Solutions for your next elevator renovation project

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Okay, to be totally transparent, we’d gladly welcome helping with a whole-cab elevator interior renovation – just do a total elevator cab makeover in one relatively swift move.  We’re talking the whole chalupa – walls, ceiling, lighting, handrails, toe kicks, friezes.

But, what if re-doing the whole cab is a bit of overkill?  As in, suppose it’s just some moderate wear-and tear that needs some sprucing up … or maybe you just want to make a design change.

We say:  No problem!!  And we’ll get to the details in a minute.

Now, first things first … have you taken a good, hard look at your elevator cab interiors lately?  It’s easy to sometimes overlook the growing number of scuffs, nicks, gouges and so on as you move about your facility.  We’ve advocated at length about doing an interior appearance audit to make sure your building isn’t leaving a bad impression on occupants, customers and visitors.

Now, back to our main theme.  If you break down your elevator into its components and inspect each one, you might find only one or two things need replacing to make the cab look “new” again.  Things like:

High Impact Wall Panels

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Fully wrapped and bonded edges with a finished backing plate make the panels extremely durable.  Their construction mean there is no risk of bowing, warping or chipping.  Panels can come in solid colors, patterns, woodgrains, or textured high-impact wall coverings.  The panels are also easily hung or affixed to the cab frame, which speeds installation.  Trims and reveals enhance the overall look.

And since you’re going to be replacing the wall panels, you have options to add branding or full-size graphics.  Talk about making a statement!

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Handrails and Wall Guards

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You may not think much about handrails in your elevators unless you are trying to meet ADA codes or you go to lean on or grab something that is not there. This is another elevator product that comes in different shapes, sizes and finishes. Not only do handrails make an elevator cab look complete, they also provide stability – something to grasp – while the elevator stops and starts, sometimes not as smooth as one desires. Typically this is not a big deal, but if you are elderly or injured and need all the support you can get, it is a welcomed sight, that also helps reduce the risk of a fall.

Numerous profiles are available, including solid flat, round, oval and flat metals.  Typical metals and finishes are brushed stainless, brushed brass and brushed bronze.

One additional benefit of handrails is that they add another layer of wall protection elements that reduce the risk of items like carts and luggage from striking the wall.  The addition of wall guards – either as stand-alone elements or behind a handrail deliver additional protection against wall damage.

Toe Kicks

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As their name implies, toe kicks provide impact protection from shoes and boots.  They also are another design element that brings a high degree of finish to the cab.  Most often metals are used, but other materials like laminates could be employed, although they may be more prone to scuffing and damage.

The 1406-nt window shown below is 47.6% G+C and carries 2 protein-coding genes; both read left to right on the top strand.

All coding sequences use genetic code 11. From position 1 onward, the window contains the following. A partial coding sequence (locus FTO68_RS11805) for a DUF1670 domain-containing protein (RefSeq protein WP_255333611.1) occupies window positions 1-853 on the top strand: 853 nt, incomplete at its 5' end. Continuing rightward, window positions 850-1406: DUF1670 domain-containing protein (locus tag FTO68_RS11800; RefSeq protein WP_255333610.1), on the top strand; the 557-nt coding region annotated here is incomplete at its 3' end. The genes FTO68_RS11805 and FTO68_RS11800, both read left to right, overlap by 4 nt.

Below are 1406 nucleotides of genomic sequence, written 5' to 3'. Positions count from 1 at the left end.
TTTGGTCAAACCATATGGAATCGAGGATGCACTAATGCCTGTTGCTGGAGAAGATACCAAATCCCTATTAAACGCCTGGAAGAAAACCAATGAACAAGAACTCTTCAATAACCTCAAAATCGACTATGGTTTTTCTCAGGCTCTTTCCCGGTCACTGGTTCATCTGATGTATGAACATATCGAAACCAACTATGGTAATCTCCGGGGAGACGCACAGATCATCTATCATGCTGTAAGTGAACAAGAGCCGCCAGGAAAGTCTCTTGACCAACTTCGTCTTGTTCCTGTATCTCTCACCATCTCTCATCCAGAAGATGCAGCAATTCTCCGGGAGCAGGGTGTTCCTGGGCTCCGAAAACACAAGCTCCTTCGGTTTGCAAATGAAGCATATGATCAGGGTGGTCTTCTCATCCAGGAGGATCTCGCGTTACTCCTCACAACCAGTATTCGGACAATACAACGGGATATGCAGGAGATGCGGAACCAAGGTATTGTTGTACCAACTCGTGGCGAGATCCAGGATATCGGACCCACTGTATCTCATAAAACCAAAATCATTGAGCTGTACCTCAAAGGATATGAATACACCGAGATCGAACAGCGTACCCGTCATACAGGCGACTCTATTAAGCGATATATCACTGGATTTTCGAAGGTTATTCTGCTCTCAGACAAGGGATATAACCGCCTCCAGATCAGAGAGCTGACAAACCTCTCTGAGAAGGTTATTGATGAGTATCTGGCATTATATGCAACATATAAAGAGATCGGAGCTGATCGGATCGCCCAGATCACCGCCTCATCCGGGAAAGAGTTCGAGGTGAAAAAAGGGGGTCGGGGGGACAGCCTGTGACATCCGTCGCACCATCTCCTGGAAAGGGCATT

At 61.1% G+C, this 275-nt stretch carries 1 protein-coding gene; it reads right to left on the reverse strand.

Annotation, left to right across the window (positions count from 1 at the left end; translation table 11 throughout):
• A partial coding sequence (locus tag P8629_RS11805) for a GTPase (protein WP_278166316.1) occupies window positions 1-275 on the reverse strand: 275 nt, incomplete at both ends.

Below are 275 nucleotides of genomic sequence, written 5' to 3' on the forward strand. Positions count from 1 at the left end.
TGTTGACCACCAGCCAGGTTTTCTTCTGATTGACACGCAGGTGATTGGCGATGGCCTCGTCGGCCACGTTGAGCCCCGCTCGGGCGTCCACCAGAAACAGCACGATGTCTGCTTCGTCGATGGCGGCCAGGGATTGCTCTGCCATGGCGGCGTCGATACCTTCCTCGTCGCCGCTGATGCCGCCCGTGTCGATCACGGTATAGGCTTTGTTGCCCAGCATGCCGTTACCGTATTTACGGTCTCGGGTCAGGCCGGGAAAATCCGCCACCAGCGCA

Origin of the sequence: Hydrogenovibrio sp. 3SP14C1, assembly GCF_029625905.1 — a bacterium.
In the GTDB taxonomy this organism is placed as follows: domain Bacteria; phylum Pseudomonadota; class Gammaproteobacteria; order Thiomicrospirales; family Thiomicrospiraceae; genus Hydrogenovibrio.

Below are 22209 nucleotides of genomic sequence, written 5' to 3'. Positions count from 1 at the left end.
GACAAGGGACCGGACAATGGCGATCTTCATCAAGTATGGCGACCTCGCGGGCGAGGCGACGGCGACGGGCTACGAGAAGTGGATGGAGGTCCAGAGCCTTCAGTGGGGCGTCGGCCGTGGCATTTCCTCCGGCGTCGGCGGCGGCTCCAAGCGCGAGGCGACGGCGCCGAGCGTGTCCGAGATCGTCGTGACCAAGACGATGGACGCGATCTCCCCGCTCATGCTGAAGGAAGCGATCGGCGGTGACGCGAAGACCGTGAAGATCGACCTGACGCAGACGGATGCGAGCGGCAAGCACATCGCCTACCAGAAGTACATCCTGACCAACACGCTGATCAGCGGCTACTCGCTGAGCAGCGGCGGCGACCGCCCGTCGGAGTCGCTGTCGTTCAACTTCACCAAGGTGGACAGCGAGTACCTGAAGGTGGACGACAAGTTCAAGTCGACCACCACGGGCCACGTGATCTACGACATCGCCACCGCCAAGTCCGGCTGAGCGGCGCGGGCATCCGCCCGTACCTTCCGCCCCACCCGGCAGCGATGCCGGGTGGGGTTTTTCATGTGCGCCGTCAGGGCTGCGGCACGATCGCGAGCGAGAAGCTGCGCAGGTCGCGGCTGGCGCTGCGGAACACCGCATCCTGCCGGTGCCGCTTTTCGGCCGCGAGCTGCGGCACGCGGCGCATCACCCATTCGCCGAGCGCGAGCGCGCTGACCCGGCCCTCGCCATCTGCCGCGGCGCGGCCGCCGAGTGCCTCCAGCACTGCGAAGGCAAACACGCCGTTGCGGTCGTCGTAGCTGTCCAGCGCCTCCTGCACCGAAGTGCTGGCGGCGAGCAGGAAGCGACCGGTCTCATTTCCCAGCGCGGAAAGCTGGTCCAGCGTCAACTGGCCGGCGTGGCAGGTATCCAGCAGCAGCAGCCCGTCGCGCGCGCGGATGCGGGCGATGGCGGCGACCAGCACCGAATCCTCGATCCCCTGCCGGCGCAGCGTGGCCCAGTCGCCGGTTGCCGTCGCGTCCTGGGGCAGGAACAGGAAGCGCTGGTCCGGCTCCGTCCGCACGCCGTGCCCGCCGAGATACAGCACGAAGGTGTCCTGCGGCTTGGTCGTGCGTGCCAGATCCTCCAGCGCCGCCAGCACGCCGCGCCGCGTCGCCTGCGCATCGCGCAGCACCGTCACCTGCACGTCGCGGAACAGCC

IMPORTANT … you can see there are ventilation slots showing … when replacing toe kicks, if there were ventilation slots in the old one, there should be ventilation slots in the new one.

Ceiling and Lighting Options

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Another important aspect of the elevator is the amount of lighting in the cab. People are more comfortable in a well-lit interior and a brighter ceiling can make the cab look newer and cleaner with an increased lighting output.

Celling panel options can be high-pressure laminates, stainless steel, or aluminum frame with translucent inserts (used as part of the cab lighting system).

Lighting may not seem to be a big deal, but when you take into consideration that in most cases these lights stay on 24/7, they are running for 8,760 hours a year. That’s a lot of energy … and money!

Many elevators still use fluorescent bulbs, but as we all know, fluorescent power ballasts start to develop an annoying buzz over time, and the bulbs themselves can start to develop an annoying flicker.

Thankfully, things are changing with LED lighting making an appearance in cab modernization retrofits. Most of incandescent and fluorescent bulbs are rated for about 5,000 hours, whereas LEDs are rated sometimes up to 50,000 hours. That means instead of replacing bulbs every year you are replacing them every five or more years, not to mention decreasing the elevator lighting-energy consumption in some cases up to 90%.

Conclusion

The case we’re making here is that freshening up an elevator cab doesn’t have to break the bank.  You can help spruce up the appearance of your elevator cabs by just swapping out an element or two.

For more elevator cab ideas, click here to download Inpro’s elevator interiors catalog.

Download Catalog